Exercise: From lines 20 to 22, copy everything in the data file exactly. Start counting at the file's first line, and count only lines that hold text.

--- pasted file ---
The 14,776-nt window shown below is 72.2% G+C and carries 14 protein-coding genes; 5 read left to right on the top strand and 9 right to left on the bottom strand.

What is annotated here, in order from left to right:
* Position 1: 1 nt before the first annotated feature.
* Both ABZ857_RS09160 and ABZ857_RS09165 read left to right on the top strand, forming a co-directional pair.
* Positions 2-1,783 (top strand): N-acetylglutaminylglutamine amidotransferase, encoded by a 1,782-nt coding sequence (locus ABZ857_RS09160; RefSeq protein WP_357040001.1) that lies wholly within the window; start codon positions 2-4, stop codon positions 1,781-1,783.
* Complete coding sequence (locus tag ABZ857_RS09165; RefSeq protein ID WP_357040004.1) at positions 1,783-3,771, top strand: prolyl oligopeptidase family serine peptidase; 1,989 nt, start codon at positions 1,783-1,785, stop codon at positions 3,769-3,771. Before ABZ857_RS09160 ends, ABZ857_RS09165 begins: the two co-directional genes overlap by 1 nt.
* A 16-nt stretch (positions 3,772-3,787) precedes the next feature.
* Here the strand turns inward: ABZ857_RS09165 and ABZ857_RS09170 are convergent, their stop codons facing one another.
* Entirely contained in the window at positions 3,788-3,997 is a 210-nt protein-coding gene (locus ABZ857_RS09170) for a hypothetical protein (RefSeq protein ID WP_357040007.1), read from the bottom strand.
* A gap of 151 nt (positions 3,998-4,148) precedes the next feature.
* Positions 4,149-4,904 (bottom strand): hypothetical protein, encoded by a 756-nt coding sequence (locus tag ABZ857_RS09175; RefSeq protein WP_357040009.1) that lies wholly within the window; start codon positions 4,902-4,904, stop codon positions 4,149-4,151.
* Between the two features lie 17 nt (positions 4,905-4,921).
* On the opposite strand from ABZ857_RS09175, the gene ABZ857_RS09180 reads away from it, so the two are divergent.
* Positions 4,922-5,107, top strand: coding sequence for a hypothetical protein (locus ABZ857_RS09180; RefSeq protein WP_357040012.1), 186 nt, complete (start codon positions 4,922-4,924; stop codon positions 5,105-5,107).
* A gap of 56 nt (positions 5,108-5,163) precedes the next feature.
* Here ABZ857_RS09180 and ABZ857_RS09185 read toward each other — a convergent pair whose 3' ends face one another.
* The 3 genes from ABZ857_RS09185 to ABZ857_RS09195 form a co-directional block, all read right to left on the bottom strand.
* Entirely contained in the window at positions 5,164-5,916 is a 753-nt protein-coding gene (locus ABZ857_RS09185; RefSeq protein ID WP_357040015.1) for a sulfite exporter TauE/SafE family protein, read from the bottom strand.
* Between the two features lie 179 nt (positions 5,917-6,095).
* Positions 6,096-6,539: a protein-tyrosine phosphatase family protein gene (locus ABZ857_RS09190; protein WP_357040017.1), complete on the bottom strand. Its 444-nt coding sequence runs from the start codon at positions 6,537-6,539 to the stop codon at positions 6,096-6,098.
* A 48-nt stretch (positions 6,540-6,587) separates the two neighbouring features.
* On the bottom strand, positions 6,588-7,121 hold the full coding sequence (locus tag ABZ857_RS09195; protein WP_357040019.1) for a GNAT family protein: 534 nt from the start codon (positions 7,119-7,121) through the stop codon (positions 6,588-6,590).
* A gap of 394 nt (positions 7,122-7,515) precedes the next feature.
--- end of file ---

* Positions 6,096-6,539: a protein-tyrosine phosphatase family protein gene (locus ABZ857_RS09190; protein WP_357040017.1), complete on the bottom strand. Its 444-nt coding sequence runs from the start codon at positions 6,537-6,539 to the stop codon at positions 6,096-6,098.
* A 48-nt stretch (positions 6,540-6,587) separates the two neighbouring features.
* On the bottom strand, positions 6,588-7,121 hold the full coding sequence (locus tag ABZ857_RS09195; protein WP_357040019.1) for a GNAT family protein: 534 nt from the start codon (positions 7,119-7,121) through the stop codon (positions 6,588-6,590).